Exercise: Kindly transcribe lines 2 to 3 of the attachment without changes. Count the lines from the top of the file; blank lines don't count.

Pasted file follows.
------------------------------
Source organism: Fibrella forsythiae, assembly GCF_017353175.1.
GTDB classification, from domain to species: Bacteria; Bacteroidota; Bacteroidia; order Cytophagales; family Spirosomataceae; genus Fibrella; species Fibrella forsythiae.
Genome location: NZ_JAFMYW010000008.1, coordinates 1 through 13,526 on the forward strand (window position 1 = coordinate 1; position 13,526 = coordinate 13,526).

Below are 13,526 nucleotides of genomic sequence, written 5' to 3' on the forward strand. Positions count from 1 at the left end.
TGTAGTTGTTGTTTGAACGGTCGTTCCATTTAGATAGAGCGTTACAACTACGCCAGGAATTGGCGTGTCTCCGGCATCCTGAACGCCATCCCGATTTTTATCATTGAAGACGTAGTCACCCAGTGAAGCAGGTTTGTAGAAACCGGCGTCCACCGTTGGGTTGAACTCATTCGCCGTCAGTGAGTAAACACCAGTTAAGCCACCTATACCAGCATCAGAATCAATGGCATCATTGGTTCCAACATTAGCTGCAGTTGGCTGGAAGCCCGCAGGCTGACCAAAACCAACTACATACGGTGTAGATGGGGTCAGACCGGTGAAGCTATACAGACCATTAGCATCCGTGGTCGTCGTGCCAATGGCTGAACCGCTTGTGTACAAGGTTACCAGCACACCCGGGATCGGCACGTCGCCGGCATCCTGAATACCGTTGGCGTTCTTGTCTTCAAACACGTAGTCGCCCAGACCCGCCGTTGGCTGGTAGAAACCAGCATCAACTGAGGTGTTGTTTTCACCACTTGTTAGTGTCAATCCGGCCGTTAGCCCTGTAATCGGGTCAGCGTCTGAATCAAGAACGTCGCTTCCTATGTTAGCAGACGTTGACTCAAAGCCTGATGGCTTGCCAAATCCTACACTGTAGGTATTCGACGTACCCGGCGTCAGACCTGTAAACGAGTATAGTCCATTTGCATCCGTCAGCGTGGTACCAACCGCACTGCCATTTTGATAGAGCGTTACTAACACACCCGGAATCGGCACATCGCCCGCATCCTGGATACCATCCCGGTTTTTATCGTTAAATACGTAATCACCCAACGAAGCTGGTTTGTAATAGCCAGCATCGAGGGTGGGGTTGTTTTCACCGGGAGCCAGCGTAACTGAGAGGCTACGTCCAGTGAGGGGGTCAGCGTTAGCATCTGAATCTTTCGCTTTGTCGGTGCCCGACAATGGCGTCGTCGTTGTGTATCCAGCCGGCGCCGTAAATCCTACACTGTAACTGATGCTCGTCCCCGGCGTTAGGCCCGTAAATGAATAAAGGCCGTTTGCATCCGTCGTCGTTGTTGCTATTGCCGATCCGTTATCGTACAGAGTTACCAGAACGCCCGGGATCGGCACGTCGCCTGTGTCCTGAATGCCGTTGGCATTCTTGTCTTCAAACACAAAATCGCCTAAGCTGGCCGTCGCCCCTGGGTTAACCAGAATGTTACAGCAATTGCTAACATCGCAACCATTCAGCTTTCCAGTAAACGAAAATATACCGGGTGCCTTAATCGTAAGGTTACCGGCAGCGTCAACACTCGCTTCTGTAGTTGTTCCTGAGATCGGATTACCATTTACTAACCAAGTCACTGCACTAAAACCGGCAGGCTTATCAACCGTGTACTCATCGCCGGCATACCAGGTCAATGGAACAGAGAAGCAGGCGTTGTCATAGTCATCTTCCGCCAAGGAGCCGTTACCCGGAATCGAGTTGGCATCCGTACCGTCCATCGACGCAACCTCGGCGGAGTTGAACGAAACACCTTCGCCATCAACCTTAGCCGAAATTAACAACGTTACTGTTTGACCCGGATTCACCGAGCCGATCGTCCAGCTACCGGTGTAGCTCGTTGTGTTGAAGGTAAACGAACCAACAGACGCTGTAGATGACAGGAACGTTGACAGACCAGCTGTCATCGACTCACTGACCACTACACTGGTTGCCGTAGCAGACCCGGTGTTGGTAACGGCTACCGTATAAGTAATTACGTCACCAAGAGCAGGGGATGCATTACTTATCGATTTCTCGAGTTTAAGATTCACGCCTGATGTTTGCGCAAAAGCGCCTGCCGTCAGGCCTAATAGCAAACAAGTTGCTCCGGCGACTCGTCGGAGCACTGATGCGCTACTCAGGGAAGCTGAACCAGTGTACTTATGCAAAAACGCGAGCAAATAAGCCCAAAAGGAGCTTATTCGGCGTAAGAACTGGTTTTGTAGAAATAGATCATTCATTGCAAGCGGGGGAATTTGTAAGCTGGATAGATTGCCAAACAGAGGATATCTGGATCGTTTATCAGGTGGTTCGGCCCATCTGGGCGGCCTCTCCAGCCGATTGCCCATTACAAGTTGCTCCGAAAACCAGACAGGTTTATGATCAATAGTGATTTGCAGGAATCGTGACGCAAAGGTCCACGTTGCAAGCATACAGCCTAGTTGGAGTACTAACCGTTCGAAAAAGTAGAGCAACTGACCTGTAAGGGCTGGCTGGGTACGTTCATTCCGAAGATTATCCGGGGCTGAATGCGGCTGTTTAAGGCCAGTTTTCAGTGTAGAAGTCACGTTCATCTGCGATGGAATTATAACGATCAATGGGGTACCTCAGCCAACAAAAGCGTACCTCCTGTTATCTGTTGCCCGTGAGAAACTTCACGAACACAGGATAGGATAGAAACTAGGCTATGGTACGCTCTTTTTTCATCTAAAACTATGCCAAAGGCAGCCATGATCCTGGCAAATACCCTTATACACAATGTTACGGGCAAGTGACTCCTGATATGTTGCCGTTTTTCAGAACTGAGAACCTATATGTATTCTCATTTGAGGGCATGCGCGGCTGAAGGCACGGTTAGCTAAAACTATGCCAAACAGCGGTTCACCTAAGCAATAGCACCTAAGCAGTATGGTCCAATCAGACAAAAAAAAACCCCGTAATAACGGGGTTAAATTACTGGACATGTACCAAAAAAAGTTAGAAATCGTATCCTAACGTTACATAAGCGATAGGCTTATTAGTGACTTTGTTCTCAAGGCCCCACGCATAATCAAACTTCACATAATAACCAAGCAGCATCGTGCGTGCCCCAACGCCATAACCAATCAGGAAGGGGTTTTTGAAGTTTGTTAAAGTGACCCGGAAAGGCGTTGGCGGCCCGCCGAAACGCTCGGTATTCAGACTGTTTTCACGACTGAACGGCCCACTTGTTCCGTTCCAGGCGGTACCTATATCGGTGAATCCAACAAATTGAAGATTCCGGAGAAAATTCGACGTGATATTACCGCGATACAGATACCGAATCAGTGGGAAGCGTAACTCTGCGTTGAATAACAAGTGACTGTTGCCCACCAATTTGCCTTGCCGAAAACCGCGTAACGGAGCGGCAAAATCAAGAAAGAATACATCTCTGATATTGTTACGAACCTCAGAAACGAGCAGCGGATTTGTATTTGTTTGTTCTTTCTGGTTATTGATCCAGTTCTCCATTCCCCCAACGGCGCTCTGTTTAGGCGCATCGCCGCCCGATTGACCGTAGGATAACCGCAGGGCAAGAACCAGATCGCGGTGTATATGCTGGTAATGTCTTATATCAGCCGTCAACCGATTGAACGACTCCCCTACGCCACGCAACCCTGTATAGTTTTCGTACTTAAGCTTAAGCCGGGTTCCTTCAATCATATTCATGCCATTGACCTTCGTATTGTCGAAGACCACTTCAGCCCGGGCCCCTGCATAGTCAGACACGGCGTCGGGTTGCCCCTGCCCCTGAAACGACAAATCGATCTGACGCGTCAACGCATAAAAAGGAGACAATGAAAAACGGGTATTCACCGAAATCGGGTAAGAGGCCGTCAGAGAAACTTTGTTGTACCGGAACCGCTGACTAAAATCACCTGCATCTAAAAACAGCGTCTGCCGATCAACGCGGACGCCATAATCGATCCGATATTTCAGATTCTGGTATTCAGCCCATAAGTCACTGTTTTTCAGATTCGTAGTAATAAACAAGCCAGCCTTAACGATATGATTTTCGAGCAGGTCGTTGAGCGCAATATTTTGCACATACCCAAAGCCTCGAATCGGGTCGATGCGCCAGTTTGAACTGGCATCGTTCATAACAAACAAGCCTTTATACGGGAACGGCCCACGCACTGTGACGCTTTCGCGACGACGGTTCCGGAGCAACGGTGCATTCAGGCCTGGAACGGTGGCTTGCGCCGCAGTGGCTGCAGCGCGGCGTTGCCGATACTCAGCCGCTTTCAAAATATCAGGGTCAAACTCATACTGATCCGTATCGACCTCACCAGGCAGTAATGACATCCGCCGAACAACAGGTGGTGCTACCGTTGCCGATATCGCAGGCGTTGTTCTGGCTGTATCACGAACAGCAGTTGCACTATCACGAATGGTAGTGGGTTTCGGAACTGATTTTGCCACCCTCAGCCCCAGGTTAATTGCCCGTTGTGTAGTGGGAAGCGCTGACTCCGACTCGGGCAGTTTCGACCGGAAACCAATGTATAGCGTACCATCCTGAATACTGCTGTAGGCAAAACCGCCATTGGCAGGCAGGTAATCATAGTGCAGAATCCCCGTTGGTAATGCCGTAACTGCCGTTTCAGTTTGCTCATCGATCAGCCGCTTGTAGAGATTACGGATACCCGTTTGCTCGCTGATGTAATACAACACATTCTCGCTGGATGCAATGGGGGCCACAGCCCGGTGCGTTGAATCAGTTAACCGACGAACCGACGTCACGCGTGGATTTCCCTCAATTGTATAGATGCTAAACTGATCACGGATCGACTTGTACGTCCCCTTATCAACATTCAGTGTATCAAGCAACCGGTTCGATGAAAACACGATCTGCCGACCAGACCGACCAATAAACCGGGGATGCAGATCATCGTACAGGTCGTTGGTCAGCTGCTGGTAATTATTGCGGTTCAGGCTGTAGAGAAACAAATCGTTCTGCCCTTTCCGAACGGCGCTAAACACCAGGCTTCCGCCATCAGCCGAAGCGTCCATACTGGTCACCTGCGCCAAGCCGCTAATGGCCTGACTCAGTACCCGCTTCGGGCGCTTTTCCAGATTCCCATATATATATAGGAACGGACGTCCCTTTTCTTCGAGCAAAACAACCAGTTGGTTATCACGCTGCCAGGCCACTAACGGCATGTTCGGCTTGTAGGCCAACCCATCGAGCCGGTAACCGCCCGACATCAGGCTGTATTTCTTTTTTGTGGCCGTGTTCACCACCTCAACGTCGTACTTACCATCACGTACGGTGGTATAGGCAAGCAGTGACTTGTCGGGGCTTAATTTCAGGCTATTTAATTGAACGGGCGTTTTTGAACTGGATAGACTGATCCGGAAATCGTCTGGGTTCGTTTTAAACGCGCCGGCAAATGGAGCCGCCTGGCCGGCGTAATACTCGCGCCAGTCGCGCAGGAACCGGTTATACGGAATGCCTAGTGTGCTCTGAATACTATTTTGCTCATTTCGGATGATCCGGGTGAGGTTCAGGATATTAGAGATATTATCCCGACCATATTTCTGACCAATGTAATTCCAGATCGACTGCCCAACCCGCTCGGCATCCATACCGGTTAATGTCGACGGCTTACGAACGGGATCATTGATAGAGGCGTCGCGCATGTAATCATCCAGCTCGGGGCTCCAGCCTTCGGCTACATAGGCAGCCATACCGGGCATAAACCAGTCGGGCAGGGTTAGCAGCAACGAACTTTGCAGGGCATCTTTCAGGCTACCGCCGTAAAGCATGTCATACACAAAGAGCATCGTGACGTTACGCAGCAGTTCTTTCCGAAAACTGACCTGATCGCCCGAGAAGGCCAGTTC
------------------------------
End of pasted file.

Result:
GTDB classification, from domain to species: Bacteria; Bacteroidota; Bacteroidia; order Cytophagales; family Spirosomataceae; genus Fibrella; species Fibrella forsythiae.
Genome location: NZ_JAFMYW010000008.1, coordinates 1 through 13,526 on the forward strand (window position 1 = coordinate 1; position 13,526 = coordinate 13,526).